Antisense oligonucleotides (ASOs) have the ability of binding to endogenous nucleic acid targets, thereby inhibiting the gene expression. Although ASOs have great potential in the treatment of many diseases, the search for favorable toxicity profiles and distribution has been challenging and consequently impeded the widespread use of ASOs as conventional medicine. One strategy that has been employed to optimize the delivery profile of ASOs, is the functionalization of ASOs with cationic amine groups, either by direct conjugation onto the sugar, nucleobase or internucleotide linkage. The introduction of these positively charged groups has improved properties like nuclease resistance, increased binding to the nucleic acid target and improved cell uptake for oligonucleotides (ONs) and ASOs. The modifications highlighted in this review are some of the most prevalent cationic amine groups which have been attached as single modifications onto ONs/ASOs. The review has been separated into three sections, nucleobase, sugar and backbone modifications, highlighting what impact the cationic amine groups have on the ONs/ASOs physiochemical and biological properties. Finally, a concluding section has been added, summarizing the important knowledge from thethree chapters, and examining the future design for ASOs.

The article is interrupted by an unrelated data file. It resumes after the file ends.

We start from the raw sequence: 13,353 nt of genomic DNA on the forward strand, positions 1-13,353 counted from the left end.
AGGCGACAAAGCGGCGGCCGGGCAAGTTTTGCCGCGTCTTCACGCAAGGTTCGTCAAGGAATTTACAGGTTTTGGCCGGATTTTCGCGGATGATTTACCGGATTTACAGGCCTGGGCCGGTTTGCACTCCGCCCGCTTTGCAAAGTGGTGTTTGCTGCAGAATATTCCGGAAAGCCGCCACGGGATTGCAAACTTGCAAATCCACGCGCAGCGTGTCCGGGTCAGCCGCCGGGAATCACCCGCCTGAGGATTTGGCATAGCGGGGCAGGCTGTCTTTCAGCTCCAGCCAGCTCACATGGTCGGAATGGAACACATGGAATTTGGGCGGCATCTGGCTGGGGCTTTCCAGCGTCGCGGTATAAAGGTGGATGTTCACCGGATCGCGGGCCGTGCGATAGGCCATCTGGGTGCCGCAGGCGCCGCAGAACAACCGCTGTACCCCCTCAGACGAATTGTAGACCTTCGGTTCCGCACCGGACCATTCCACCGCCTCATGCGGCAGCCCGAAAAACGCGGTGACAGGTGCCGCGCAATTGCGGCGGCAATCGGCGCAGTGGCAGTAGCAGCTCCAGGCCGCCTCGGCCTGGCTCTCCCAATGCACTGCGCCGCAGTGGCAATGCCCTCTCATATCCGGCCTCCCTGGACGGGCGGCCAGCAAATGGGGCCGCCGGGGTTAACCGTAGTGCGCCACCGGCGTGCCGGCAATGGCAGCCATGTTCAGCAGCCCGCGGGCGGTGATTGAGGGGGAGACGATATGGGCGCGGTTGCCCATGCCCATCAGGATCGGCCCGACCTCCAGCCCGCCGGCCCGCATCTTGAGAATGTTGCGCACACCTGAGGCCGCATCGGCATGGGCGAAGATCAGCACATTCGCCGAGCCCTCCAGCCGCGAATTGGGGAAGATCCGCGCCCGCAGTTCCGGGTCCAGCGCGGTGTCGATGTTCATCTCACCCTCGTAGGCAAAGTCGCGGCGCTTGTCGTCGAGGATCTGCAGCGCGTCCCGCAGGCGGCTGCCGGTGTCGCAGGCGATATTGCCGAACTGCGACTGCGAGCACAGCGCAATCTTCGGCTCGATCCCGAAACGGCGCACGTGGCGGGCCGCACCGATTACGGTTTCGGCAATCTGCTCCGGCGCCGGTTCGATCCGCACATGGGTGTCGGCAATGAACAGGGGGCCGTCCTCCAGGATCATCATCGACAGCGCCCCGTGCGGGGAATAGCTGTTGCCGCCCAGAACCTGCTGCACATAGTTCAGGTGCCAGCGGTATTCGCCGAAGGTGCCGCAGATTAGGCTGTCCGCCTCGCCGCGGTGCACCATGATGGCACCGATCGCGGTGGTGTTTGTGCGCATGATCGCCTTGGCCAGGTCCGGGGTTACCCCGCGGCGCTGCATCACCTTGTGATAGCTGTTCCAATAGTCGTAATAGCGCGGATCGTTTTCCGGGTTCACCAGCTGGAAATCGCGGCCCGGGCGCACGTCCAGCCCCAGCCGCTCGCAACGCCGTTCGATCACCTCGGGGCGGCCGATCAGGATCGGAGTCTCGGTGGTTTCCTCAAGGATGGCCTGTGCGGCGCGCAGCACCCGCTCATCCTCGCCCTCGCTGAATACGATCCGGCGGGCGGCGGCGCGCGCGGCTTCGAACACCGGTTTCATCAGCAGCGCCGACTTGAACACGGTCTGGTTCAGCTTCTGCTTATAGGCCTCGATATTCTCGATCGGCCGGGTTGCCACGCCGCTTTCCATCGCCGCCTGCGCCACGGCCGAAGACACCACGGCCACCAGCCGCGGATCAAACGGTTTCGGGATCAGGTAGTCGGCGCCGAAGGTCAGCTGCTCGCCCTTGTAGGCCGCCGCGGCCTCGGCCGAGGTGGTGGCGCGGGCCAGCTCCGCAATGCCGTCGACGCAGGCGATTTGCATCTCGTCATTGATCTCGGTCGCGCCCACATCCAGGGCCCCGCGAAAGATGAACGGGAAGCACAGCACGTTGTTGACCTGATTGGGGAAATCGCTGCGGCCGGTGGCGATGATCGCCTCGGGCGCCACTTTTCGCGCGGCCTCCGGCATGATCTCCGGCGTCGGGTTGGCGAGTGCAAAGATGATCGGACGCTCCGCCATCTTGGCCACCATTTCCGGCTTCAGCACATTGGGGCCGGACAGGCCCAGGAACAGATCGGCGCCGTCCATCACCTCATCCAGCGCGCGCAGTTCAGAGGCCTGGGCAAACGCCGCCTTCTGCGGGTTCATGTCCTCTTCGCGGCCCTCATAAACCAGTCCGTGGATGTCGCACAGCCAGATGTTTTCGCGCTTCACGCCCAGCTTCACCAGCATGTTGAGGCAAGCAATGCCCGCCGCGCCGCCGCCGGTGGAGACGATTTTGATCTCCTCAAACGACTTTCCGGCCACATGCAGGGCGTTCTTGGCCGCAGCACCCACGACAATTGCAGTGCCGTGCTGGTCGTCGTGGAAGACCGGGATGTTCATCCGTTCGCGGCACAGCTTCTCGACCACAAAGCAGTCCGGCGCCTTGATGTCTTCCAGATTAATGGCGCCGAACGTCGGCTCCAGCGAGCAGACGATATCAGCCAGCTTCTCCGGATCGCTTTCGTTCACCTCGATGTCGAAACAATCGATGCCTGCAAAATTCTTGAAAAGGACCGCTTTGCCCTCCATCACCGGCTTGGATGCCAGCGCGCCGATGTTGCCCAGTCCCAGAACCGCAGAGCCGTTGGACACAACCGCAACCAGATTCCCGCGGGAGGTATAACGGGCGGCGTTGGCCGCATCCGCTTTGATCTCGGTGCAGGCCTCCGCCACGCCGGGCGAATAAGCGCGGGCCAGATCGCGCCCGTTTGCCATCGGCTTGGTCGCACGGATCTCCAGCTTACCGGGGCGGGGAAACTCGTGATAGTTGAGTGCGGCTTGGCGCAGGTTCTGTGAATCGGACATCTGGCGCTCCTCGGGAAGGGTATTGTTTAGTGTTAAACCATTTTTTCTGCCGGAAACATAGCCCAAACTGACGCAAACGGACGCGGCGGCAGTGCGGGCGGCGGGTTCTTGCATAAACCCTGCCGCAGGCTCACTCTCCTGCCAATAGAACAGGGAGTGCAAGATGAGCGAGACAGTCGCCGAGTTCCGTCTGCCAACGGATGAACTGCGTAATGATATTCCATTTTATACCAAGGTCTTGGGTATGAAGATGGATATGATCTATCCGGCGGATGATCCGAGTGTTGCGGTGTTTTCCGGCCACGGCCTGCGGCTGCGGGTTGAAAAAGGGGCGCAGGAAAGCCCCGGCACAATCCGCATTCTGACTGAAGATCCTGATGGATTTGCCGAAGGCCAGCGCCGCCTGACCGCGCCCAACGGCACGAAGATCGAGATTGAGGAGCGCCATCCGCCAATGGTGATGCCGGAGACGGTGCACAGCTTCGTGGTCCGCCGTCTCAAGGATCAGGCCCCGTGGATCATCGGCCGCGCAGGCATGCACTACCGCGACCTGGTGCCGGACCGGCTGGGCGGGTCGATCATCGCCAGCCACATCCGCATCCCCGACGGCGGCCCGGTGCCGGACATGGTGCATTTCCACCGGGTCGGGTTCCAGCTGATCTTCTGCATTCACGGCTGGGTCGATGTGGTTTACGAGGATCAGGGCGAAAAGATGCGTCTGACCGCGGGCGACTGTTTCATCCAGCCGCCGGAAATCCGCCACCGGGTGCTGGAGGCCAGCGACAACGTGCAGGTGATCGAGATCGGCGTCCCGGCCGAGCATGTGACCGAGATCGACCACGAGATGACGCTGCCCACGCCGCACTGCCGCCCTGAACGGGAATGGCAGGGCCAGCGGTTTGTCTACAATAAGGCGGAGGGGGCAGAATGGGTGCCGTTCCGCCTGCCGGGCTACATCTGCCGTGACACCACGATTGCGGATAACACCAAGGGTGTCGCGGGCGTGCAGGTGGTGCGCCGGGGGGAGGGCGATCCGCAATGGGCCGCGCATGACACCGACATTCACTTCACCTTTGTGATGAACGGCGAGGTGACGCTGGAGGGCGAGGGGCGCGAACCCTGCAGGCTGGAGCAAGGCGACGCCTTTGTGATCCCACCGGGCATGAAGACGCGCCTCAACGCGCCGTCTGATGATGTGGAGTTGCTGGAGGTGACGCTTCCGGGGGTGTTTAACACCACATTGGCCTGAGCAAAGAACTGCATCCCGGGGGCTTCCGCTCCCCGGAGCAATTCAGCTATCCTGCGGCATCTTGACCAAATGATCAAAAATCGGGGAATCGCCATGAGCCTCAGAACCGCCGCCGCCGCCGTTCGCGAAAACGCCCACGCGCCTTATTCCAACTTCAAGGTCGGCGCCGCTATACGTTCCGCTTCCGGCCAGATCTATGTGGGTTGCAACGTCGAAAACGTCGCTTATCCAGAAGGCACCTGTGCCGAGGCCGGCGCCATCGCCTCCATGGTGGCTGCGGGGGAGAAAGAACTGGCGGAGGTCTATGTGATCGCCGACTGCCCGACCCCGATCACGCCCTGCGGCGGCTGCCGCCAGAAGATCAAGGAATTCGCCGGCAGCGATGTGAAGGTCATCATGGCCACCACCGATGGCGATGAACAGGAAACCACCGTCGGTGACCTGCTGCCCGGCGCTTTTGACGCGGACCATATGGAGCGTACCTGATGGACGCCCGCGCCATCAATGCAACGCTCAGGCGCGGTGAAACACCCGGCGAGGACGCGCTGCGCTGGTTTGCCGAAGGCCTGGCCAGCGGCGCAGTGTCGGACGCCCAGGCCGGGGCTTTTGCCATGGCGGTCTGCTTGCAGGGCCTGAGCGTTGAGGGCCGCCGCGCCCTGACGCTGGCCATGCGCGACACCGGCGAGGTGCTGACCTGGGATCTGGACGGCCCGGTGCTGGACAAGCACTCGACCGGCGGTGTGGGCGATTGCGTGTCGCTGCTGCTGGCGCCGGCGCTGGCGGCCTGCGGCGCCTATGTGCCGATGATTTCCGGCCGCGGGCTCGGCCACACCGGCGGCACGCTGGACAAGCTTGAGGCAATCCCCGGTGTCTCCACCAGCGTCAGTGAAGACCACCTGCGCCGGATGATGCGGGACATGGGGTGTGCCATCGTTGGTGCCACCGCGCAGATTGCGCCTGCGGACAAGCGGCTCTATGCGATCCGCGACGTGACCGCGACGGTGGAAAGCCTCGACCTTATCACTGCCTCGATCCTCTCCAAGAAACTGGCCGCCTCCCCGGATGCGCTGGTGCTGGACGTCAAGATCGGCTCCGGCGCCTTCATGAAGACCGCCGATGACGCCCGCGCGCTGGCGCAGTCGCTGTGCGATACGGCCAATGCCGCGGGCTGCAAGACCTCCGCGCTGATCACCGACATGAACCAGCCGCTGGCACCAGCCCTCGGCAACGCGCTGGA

- Antisense oligonucleotides
- Backbone modifications
- Cations;nucleobase modifications
- Sugar modifications